Using HHS’s NPI directory, we received 25 hits for the search term “Teladoc”. The NPI Registry is a free directory of all National Provider Records. In the case of Teladoc, because physicians cannot be members of publicly traded companies due to legal liability issues, Teladoc must contract with off balance sheet entities that actually provide the telemedicine services.

Two of the 25 hits we recovered caught our attention, namely NPI #1629352182 and NPI #1033454780. In both of these records, Dr. Glenn Kerr is recorded as the “Authorized Official” on these NPI entries. Note the hyperlink tied to Glenn Kerr’s name above specifically links to a Dr. Glenn Kerr who works on Teladoc and who is based in South Dakota. Using a background checking service we found only one instance of a “Dr. Glenn Kerr” in South Dakota.

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Source: NPPES NPI Registry

This caught our attention because our background check into Dr. Glenn Kerr indicates that he passed away almost one month ago. Given Teladoc operates in a heavily regulated industry and is clearly facing some sort of delay relating to NCQA, we found it surprising that this issue appears to have slipped through the cracks. Again, this calls into question how tight Teladoc’s internal controls really are. We confirmed on the NPI website that an authorized official from Teladoc needs to make tweaks to the registry entry. Why have no tweaks to this NPI entry been made?

Some readers may say that it is no big deal that Dr. Glenn Kerr is still the authorized official on a Teladoc entity. Again, in isolation this seems fine. But with the NPI database still listing a phone number tied to a former employee who departed ~18 months ago, and a former employee still signing off on Teladoc related documents 9 months after she left the company, we think this Dr. Kerr NPI entry should be viewed in context of a broader pattern of documents in disarray.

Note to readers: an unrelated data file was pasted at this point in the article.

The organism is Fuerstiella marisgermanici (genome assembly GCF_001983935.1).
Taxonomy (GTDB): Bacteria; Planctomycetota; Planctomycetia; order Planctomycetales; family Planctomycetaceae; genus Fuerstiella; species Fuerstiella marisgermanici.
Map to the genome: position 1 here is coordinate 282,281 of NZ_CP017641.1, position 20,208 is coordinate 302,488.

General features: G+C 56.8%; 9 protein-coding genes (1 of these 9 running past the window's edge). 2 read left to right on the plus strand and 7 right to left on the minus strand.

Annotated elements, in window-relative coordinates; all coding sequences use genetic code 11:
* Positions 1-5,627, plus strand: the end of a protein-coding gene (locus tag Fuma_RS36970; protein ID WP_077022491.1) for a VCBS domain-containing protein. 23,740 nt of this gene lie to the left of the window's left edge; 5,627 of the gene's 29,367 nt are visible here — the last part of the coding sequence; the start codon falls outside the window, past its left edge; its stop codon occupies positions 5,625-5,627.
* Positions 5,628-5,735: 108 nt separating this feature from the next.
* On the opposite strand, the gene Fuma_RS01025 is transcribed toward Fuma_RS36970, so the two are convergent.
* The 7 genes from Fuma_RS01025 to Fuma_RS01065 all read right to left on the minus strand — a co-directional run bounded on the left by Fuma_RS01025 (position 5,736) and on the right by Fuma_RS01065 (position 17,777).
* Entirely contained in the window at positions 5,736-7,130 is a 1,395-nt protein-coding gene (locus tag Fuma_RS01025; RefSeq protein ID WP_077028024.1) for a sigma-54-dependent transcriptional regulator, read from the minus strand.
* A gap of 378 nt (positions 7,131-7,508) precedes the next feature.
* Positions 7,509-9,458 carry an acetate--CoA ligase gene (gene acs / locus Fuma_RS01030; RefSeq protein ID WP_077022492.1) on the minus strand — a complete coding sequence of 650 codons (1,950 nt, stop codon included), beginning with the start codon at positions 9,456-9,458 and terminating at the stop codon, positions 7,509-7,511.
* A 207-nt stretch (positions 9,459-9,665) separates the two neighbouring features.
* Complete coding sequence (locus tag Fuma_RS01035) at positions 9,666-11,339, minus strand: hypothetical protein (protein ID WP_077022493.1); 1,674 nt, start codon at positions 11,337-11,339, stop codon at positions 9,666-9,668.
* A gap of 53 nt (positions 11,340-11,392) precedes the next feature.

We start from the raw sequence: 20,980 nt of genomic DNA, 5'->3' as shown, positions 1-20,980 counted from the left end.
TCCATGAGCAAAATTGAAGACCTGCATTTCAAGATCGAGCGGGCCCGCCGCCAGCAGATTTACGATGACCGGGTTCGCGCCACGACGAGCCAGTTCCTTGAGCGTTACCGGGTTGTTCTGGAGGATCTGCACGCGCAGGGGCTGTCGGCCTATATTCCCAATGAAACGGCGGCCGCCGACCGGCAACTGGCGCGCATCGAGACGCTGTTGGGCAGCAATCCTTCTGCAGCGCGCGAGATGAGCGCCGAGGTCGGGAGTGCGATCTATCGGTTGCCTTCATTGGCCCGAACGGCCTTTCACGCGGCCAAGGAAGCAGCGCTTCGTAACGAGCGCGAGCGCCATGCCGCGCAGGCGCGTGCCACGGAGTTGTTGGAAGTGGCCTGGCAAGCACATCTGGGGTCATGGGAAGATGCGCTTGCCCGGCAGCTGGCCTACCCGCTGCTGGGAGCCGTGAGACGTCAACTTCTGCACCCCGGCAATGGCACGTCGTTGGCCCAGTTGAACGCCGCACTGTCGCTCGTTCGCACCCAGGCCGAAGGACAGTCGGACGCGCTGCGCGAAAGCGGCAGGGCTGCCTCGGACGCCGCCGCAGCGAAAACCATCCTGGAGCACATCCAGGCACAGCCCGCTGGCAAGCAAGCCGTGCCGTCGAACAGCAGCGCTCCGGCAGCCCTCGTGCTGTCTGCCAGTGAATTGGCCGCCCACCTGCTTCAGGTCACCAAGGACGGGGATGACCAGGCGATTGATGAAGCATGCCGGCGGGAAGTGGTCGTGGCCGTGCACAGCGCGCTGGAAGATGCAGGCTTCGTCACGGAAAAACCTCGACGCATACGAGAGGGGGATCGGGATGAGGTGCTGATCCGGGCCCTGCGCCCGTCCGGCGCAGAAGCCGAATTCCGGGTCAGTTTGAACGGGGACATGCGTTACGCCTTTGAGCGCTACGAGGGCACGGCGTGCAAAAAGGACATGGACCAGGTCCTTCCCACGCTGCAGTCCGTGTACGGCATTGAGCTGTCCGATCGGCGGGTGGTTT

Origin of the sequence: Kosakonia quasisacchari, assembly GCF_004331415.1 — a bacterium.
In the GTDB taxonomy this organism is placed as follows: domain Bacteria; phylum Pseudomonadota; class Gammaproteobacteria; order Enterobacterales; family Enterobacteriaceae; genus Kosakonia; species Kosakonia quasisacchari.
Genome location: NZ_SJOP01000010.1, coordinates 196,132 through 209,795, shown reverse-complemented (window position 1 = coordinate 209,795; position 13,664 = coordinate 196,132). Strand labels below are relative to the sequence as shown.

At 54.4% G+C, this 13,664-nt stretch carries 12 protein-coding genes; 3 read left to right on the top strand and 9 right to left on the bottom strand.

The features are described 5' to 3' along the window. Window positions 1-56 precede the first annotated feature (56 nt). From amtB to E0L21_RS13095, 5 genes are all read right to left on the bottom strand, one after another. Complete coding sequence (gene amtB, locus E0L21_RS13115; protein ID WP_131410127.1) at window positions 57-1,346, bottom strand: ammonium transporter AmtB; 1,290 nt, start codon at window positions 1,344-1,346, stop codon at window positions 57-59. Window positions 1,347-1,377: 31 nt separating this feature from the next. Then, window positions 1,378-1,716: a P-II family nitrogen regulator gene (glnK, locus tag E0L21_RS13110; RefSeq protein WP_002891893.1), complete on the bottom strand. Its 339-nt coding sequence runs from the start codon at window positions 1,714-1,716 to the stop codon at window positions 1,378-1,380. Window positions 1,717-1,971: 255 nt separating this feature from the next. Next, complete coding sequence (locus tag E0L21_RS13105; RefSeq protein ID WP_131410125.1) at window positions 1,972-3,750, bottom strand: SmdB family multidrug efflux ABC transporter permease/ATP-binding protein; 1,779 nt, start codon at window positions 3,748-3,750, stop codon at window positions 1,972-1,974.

Conclusion

We have been negative on Teladoc for months and our negativity only grows. Better Help, a company owned by Teladoc, had an individual indicted on rape charges on its platform long after his indictment. The therapist in question was found guilty in March 2019. We provided Teladoc with numerous opportunities to shoot down this claim and they have not provided any evidence to the contrary. Better Help also engaged in what we view as unsavory business practices in order to recruit vulnerable patients through the use of social media influencers. This was all profiled in our first story about Teladoc.

The company covered up its former CFO’s improper workplace conduct through a small employment agreement change, but was ultimately exposed through a SIRF story and parted ways with him. Even after parting ways with him, the company packed him off with 100% of his discretionary bonus (a fact revealed in this filing buried in the TDOC 10-K).  Given what happened to the stock after his departure, and given the shareholder litigation the company is now facing, we are surprised that Teladoc’s BOD found it appropriate to pack the former CFO off with his entire discretionary bonus.

The company then mysteriously pulled all references to its NCQA credential at the same time that the NCQA continues to prolong the company’s assessment period. The company’s credentialing division just so happens to have been directly impacted by the former CFO’s improper conduct.

We have also found numerous examples of questionable doctor related filings on behalf of Teladoc entities – including paperwork signed by former employees long departed, an entity tied to a deceased doctor, and a phone number registered for CMS purposes that forwards to a dead voicemail box of an employee who left the company around October 2017. We think there are clear signs here of an organization in disarray. Teladoc is running on fumes and after its lackluster FY19 guidance and continued cash burn, we think the company could unravel in the near-term.